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Importers are getting ready for Southern Hemisphere citrus season

While the U.S. domestic citrus season is still in full swing, Peru, South Africa, and Chile are gearing up for their seasons. "Everyone is trying to predict what's going to happen in California as that will determine the timing of imports," says Miles Fraser-Jones with Sierra Produce. Early indications are that California's mandarin season will continue until the end of May, perhaps even the first or second week of June, depending on weather conditions. "This timing is fairly normal," Fraser-Jones said. "Last year, California mandarins were still on the shelves in June."

In the southern hemisphere, Peru has started shipping Primasol, an early Satsuma-type variety. It is a seedless variety, although with a relatively low Brix and acid level. "The danger of bringing in early fruit is that it could back up the market. It all depends on how strong demand is. We don't want to be completely out of fruit, but we also don't want to oversupply the market," commented Fraser-Jones. "Therefore, we've decided to wait shipping Primasol from Peru until next week or the week after." This will result in mid-May arrivals. Primasol and Satsumas are followed by Clemenules, a clementine variety that will start shipping in the next two weeks with fruit arriving towards the end of May.

"While the early citrus fruit from Peru may not offer a superb eating experience, quality of Peruvian citrus significantly improves as the season progresses. By the time the country heads into mandarins, eating quality is very good." In general, Peru is looking at a normal crop year with volumes similar to last season.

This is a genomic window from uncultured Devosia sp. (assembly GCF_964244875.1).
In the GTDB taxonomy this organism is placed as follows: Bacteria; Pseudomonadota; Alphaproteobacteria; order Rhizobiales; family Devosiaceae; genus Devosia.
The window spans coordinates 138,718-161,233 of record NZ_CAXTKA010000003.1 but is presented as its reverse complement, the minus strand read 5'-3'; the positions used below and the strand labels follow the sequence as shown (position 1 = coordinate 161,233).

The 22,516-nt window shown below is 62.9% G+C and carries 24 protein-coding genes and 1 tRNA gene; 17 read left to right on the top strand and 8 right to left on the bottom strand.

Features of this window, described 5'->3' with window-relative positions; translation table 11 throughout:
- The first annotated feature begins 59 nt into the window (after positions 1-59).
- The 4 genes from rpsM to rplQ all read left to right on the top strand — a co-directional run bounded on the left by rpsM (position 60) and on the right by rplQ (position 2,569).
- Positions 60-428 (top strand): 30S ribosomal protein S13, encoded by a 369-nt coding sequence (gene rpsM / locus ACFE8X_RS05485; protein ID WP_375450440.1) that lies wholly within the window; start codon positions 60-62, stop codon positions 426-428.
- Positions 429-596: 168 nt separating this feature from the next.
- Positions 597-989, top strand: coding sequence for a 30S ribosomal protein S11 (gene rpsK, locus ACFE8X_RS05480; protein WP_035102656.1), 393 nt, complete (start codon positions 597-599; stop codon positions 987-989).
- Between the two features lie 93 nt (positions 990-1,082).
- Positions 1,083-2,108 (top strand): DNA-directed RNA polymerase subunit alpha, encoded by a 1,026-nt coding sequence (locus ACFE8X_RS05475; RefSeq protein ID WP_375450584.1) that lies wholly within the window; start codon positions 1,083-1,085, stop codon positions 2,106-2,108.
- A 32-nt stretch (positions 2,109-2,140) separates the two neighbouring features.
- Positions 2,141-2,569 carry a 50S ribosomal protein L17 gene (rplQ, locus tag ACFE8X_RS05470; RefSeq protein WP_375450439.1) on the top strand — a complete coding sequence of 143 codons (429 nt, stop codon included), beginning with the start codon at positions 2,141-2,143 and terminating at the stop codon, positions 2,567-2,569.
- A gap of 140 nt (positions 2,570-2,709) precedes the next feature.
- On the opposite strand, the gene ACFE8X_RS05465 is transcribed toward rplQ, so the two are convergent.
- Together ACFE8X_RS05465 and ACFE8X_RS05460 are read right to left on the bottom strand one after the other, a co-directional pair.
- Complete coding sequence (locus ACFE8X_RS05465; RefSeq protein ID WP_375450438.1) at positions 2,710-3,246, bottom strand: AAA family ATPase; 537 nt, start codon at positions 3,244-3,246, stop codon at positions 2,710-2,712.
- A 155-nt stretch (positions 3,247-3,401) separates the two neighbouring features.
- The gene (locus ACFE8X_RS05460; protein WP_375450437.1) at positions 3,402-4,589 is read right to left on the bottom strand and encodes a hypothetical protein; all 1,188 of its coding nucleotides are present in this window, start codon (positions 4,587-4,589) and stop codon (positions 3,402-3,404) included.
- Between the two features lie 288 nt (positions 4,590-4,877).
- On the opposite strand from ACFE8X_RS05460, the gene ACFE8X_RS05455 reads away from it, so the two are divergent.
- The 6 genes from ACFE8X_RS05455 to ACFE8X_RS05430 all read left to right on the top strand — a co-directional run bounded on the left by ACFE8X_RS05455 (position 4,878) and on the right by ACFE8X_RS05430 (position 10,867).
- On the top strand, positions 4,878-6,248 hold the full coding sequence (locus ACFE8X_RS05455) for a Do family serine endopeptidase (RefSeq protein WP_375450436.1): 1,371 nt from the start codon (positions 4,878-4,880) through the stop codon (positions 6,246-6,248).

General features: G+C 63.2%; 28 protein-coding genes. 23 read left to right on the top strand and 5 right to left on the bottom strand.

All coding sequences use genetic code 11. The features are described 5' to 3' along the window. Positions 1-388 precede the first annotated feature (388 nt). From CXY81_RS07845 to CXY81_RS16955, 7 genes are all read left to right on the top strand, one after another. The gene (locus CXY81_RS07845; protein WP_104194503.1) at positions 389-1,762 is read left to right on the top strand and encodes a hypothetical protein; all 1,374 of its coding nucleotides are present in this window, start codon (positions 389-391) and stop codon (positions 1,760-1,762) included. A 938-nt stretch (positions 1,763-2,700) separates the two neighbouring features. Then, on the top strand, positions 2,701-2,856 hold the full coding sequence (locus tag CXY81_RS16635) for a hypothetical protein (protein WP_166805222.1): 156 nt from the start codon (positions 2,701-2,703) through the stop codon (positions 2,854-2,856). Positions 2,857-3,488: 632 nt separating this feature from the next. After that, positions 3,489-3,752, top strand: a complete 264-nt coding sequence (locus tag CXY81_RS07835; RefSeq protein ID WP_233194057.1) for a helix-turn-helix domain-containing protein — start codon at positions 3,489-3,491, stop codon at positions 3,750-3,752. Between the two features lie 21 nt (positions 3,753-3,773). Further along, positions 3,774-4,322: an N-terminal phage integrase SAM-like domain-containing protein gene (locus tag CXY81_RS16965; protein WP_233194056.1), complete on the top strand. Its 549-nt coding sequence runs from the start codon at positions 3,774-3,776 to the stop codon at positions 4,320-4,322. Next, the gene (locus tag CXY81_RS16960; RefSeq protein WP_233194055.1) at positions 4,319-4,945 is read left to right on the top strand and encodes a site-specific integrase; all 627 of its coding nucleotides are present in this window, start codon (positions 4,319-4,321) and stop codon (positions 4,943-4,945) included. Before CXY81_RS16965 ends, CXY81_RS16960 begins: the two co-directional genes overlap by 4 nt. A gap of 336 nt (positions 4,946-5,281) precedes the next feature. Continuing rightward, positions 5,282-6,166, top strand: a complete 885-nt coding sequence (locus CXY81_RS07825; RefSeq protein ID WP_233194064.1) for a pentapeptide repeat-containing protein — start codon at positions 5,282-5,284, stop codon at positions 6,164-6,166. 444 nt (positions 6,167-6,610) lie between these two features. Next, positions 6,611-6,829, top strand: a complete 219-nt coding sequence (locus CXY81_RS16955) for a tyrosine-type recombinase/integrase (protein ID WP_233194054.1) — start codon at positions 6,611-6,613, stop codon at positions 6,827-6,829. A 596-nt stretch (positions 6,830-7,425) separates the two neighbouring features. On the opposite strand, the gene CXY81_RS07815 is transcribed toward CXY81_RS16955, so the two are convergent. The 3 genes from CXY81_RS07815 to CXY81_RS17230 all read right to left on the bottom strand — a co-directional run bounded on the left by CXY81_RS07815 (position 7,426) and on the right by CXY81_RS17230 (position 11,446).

South Africa
South Africa is another key citrus supplier to the North American market. The country has experienced good growing conditions, and the trees received enough water. As a result, quality is expected to be better than last year. "Looking at clementines, mandarins, and oranges altogether, it looks to be a normal crop with similar or higher volumes compared to last year." Early varieties of clementines are expected to arrive in the U.S. market the first week of June. About a month later, oranges will arrive and by that time, demand for small oranges is expected to be strong. "This has to do with California having a lot of large-size fruit this year, which is less suitable for bagging and food service."

Out of Chile, the Chilean Citrus Committee is expecting clementine and mandarin volumes to be down 35 percent. "While the northern part of the country has been affected by drought, it remains to be seen whether production levels will be down that much. From what I am hearing we don't need to be concerned about a lack of mandarin and clementine supply," Fraser-Jones said. Early clementines from Chile's northern production region are expected to be available in the U.S. by the end of May and oranges will make their way in around the end of July.

Competition with California
As long as California is in the market, retailers will prefer to stay with California fruit. "It's very high-quality fruit that the early southern hemisphere fruit simply can't compete with," said Fraser-Jones. Once domestic volumes come down, imports will start on the East Coast and then gradually move to the West. Retailers in the western part of the U.S. will provide California-grown citrus as long as possible for proximity reasons.

For more information:
Miles Fraser-Jones
Sierra Produce
Office: (+1) 856-228-5500
Cell: (+1) 856-693-2217
Email: [email protected]